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The Money Crunch: How to Apply for Grants

Evaluate your agency’s funding needs and pursue grants that fill the bill.

November 01, 2004  |  by - Also by this author

While the amount of federal and state grant money available to law enforcement is not as plentiful as it was in the past, funding still exists. It's a matter of finding the right grants for your agency and being a bit lucky.

"With the assistance of federal grants, especially those from the Bureau of Justice Assistance, we have not had to choose between either having bulletproof vests or having fewer troopers," says Superintendent Ron Ruecker, head of the Oregon State Police. "And without Homeland Security grants we would have had to cut people to pay for training and equipment."

Ruecker says there are more requests for federally appropriated state funds than there is money to go around in Oregon, so police executives have to play the numbers game to a certain extent.

But he reasons that if you never apply, you have no shot at the funds in the first place.

Disappearing Grants

The era of free-flowing grant money for law enforcement is gone, possibly never to return. The federal funds set aside in the 1990s to hire more officers to put on the streets and to expand community policing programs hardly exists anymore. But this doesn't mean there isn't money available. It's just not as broad-based or as easy to obtain.

"There are a lot of grants out there for certain things, but they're specifically limited to certain locations, certain people, or certain issues," says Chief William Harvey of the Lebanon (Pa.) Police Department.

Because federal funding such as Local Law Enforcement Block Grants (LLEBGs) and grants from the Office of Community Oriented Policing Services (COPS) is not as plentiful as it once was, it's more important than ever to search for more specific or obscure funding that could benefit your department.

To keep up to date on available grants, Sheriff Brent Oleson of the Juneau County (Wis.) Sheriff's Department rec-ommends subscribing to an Internet e-newsletter service that caters to your agency's specifications. This form of notification has replaced Juneau County's subscription to a similar print publication. Also, check government Websites for new availability of grants. You might even be able to reapply mid-year. For example, if agencies decide not to use the money awarded them through COPS grants, those funds are then made available to other departments.

Grantwriters

Make good use of whoever writes your grants. Some agencies use their own grantwriter, while other, usually smaller, agencies look to someone in City Hall to orchestrate their grants. Other regional grant organizers can work well, too.

One person is dedicated to researching and writing grants for the Bessemer (Ala.) Police Department, an arrangement that has worked well for the agency of 107 sworn that serves a population of 34,000.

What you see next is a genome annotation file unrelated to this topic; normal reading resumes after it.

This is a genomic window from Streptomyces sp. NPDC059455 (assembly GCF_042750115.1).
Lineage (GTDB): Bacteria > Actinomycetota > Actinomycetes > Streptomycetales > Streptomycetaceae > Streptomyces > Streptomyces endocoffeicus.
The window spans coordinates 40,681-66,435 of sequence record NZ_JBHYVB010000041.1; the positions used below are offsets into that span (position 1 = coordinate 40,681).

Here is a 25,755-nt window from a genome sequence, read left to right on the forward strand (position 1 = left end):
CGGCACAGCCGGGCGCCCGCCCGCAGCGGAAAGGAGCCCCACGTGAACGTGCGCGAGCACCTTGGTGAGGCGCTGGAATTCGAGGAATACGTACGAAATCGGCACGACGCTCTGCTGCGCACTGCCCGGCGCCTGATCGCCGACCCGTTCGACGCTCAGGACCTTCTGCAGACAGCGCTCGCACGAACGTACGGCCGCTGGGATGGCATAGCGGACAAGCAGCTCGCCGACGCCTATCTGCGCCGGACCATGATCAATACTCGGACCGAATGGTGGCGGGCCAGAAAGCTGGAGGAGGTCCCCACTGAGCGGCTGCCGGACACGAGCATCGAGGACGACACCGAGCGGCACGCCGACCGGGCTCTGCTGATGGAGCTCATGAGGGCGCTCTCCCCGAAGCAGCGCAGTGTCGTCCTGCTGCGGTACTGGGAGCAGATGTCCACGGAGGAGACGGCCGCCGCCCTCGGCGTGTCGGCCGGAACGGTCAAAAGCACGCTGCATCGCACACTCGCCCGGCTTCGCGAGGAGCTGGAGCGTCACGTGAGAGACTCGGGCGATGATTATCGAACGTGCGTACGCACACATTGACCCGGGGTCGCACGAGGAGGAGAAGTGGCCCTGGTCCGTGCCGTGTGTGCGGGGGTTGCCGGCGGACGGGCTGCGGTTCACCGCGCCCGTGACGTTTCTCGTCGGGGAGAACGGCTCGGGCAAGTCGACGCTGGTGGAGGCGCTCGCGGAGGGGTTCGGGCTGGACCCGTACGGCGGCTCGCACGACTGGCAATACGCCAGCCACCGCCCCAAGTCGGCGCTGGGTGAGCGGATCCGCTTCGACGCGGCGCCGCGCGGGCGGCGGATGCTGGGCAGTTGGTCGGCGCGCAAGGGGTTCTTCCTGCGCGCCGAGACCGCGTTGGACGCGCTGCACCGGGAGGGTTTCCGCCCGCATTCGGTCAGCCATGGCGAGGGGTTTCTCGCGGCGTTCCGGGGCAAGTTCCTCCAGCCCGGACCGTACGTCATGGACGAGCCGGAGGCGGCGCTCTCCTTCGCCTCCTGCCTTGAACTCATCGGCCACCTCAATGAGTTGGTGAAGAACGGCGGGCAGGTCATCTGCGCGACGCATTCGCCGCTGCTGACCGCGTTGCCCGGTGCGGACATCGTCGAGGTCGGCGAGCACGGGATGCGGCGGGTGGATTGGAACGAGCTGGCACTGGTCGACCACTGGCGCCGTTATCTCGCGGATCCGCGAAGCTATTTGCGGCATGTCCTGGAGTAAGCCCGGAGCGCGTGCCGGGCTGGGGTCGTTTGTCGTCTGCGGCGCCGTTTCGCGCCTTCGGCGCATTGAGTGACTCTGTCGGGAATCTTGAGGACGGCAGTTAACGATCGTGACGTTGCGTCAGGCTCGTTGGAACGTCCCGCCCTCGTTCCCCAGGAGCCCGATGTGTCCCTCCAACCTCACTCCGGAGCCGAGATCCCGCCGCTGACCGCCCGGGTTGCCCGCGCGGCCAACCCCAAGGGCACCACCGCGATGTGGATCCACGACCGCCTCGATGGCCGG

Thanks to grants Sgt. Mark Bailey researched and applied for, the department now has the resources to restore its Special Response Team, which was disbanded several years ago because of a lack of funding for the necessary equip-ment and training.

"We're in the process of re-manning our Special Response Team and we're getting some equipment through grants right now. That's one of the main reasons we were able to bring the SRT back," says Bessemer PD's Lt. Thomas, who keeps track of finances for the department.

Taking a different tack, Juneau County chooses a grantwriter depending on the subject of the grant. "Whoever is the most knowledgeable in the are of the grant being offered usually writes it for our county," says Sheriff Oleson. The Garden Grove (Calif.) Police Department doesn't use a grantwriter per se either. But two staff members serve the same function. "I have a budget analyst and a lieutenant in charge of research and development who are schooled in writing grants," says Chief Joseph Polisar. "I've got the equivalent; they're just not called grantwriters."

Just make sure that you give input to the person seeking funding and drawing up the paperwork. You can't obtain funds for items you need unless the grantwriter makes the government aware of those needs.

Working Together

Bellevue (Wash.) PD made a success-ful bid for a regional intelligence search engine by joining with all 40 agencies in King County, which includes Seattle, to draw up a proposal that would benefit the entire region by sharing vital information in the major metropolitan center, which could be the target of a terrorist attack.

RAINS, an apt acronym that stands for Regional Automated Information Network, could not have been funded without help from grants. Now, a system that had allowed only three agencies to share vital information has been expanded to 40.

Bellevue PD Chief James Montgomery calls this strategy "regional collaboration," and says such sources of funding give his agency "the most bang for our buck." He has found that collaborating with other departments in the area helps accomplish what one department alone could not.